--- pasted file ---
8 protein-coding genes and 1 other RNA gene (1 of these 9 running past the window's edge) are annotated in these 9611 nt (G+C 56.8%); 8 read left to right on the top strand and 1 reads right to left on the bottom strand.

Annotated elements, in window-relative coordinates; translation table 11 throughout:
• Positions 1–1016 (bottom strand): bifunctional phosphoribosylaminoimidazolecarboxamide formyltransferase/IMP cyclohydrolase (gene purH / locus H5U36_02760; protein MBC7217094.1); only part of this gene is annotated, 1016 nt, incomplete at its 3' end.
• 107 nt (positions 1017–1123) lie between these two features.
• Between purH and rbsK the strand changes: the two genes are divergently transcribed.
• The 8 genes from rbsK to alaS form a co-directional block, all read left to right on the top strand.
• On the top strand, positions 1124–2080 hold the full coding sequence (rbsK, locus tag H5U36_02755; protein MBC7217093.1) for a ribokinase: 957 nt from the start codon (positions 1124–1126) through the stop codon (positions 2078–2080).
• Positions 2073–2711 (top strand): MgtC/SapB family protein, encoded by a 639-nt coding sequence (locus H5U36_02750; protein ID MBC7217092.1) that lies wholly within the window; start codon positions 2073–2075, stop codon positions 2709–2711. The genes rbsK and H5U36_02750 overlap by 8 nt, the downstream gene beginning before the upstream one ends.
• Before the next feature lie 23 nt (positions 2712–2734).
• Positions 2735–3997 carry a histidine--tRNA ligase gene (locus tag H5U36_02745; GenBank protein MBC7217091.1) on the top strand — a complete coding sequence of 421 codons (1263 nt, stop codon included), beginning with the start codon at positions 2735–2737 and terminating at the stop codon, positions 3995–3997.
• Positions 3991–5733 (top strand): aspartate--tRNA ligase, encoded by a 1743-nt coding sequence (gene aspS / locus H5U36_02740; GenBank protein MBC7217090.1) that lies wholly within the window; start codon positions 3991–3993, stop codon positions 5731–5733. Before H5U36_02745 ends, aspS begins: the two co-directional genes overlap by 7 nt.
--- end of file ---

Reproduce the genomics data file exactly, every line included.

8 protein-coding genes and 1 other RNA gene (1 of these 9 running past the window's edge) are annotated in these 9611 nt (G+C 56.8%); 8 read left to right on the top strand and 1 reads right to left on the bottom strand.

Annotated elements, in window-relative coordinates; translation table 11 throughout:
• Positions 1–1016 (bottom strand): bifunctional phosphoribosylaminoimidazolecarboxamide formyltransferase/IMP cyclohydrolase (gene purH / locus H5U36_02760; protein MBC7217094.1); only part of this gene is annotated, 1016 nt, incomplete at its 3' end.
• 107 nt (positions 1017–1123) lie between these two features.
• Between purH and rbsK the strand changes: the two genes are divergently transcribed.
• The 8 genes from rbsK to alaS form a co-directional block, all read left to right on the top strand.
• On the top strand, positions 1124–2080 hold the full coding sequence (rbsK, locus tag H5U36_02755; protein MBC7217093.1) for a ribokinase: 957 nt from the start codon (positions 1124–1126) through the stop codon (positions 2078–2080).
• Positions 2073–2711 (top strand): MgtC/SapB family protein, encoded by a 639-nt coding sequence (locus H5U36_02750; protein ID MBC7217092.1) that lies wholly within the window; start codon positions 2073–2075, stop codon positions 2709–2711. The genes rbsK and H5U36_02750 overlap by 8 nt, the downstream gene beginning before the upstream one ends.
• Before the next feature lie 23 nt (positions 2712–2734).
• Positions 2735–3997 carry a histidine--tRNA ligase gene (locus tag H5U36_02745; GenBank protein MBC7217091.1) on the top strand — a complete coding sequence of 421 codons (1263 nt, stop codon included), beginning with the start codon at positions 2735–2737 and terminating at the stop codon, positions 3995–3997.
• Positions 3991–5733 (top strand): aspartate--tRNA ligase, encoded by a 1743-nt coding sequence (gene aspS / locus H5U36_02740; GenBank protein MBC7217090.1) that lies wholly within the window; start codon positions 3991–3993, stop codon positions 5731–5733. Before H5U36_02745 ends, aspS begins: the two co-directional genes overlap by 7 nt.